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A few years ago I made two New Jersey scenarios for the original President Forever, and since then I've updated them for the new game with primary races and other improvements. Here are some screenshots of 2001. First, the Republican Primary:

nj01alq7.th.jpg

And the general election:

nj01btl5.th.jpg

And now the 2005 Republican primary:

nj05alk7.th.jpg

And the 2005 general election:

nj05bzp5.th.jpg

Both of these elections are uphill battles for the Republican side, with 2001 being nearly impossible (though I did win once as Schundler). If you'd like a copy of one or both, let me know in this thread and I'll e-mail them to you.

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I have e-mailed copies of both to each of you. Let me know what you think and if you have any suggestions or other comments. Enjoy!

Also, im interested in making other state scenarios and i was wondering how u dealt with the electoral college issue?

Good question. It was actually a bit of a strange process, but I was able to come up with a system that (in about 30 test runs of each scenario) has only resulted in a differene between the popular winner and the electoral winner once.

First, I divided the state into counties (this works well for New Jersey, since there are only 21. For a bigger state like Texas or California though, you might want to use congressional districts instead...unless you are really bored).

Then I went to the New Jersey Division of Elections website and looked at the 2001 election results. I took the number of votes cast in each county and divided it by 1,000. This number was what I used for the electoral votes for each county. I did the same for Democratic and Republican primary delegates.

Alternatively, you could just use the county population as your starting point rather than the number of votes cast, but I thought that using the latter better represented the electoral value of each county.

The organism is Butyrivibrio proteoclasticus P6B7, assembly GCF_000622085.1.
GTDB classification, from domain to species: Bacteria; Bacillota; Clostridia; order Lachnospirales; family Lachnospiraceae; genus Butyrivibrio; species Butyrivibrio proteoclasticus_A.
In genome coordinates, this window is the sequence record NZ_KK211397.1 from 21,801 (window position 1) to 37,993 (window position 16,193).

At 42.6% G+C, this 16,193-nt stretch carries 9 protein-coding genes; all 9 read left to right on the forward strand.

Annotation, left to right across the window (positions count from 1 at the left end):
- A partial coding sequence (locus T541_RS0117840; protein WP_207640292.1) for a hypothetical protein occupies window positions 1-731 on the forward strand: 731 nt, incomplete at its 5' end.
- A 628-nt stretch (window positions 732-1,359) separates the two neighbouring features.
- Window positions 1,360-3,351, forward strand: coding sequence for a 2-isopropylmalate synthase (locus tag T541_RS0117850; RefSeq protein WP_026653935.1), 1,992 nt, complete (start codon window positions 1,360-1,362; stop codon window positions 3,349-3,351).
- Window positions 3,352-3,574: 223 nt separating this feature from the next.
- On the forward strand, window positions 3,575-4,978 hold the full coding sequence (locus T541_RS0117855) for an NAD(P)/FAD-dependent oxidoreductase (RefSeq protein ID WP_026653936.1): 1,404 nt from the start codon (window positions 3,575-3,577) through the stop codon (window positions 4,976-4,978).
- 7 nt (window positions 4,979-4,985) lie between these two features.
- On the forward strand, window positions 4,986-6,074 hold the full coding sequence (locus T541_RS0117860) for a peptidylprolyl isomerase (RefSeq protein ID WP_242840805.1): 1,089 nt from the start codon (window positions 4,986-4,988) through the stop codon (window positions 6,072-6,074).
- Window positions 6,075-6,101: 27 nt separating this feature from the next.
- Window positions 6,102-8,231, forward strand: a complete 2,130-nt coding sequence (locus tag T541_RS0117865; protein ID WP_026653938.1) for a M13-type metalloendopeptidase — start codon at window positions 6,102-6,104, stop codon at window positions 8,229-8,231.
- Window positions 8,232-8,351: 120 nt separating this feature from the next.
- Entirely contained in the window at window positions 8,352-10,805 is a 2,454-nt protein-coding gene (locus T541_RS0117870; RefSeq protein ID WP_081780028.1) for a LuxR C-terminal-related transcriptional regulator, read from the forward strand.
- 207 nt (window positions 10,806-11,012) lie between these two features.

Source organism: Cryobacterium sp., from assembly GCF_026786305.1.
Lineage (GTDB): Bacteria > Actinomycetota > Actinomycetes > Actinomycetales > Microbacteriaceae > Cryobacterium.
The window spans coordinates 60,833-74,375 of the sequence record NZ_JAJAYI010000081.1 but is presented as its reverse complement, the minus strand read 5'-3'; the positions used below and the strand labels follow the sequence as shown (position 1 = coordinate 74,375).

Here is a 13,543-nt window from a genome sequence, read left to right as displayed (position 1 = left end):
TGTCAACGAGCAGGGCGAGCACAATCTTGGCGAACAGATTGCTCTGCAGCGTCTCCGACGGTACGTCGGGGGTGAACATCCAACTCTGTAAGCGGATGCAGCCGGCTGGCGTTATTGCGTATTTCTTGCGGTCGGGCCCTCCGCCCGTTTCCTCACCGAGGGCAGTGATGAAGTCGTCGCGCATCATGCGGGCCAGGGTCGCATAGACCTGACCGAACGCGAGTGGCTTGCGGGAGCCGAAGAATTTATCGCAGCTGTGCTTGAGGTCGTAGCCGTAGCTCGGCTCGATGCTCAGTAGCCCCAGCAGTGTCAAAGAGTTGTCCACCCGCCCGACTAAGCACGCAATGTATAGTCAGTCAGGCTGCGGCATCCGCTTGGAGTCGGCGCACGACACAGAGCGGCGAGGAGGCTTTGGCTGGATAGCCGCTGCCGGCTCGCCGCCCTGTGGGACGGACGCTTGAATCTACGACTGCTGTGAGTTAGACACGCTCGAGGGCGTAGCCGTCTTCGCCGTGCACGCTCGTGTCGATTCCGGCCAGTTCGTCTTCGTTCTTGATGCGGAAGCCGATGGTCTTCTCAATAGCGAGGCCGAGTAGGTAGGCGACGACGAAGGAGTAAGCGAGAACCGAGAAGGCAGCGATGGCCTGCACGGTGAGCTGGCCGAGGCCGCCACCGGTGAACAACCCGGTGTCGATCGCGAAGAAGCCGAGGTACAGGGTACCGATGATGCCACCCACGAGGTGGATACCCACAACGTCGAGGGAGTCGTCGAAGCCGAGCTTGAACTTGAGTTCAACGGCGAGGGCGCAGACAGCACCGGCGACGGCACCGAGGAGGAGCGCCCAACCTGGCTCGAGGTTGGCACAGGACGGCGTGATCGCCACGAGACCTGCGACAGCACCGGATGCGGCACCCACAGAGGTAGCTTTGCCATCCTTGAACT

Hope that helps!

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I have e-mailed copies of both to each of you. Let me know what you think and if you have any suggestions or other comments. Enjoy!

Good question. It was actually a bit of a strange process, but I was able to come up with a system that (in about 30 test runs of each scenario) has only resulted in a differene between the popular winner and the electoral winner once.

First, I divided the state into counties (this works well for New Jersey, since there are only 21. For a bigger state like Texas or California though, you might want to use congressional districts instead...unless you are really bored).

Then I went to the New Jersey Division of Elections website and looked at the 2001 election results. I took the number of votes cast in each county and divided it by 1,000. This number was what I used for the electoral votes for each county. I did the same for Democratic and Republican primary delegates.

Alternatively, you could just use the county population as your starting point rather than the number of votes cast, but I thought that using the latter better represented the electoral value of each county.

Hope that helps!

10gwimic@hawken.edu

thanks

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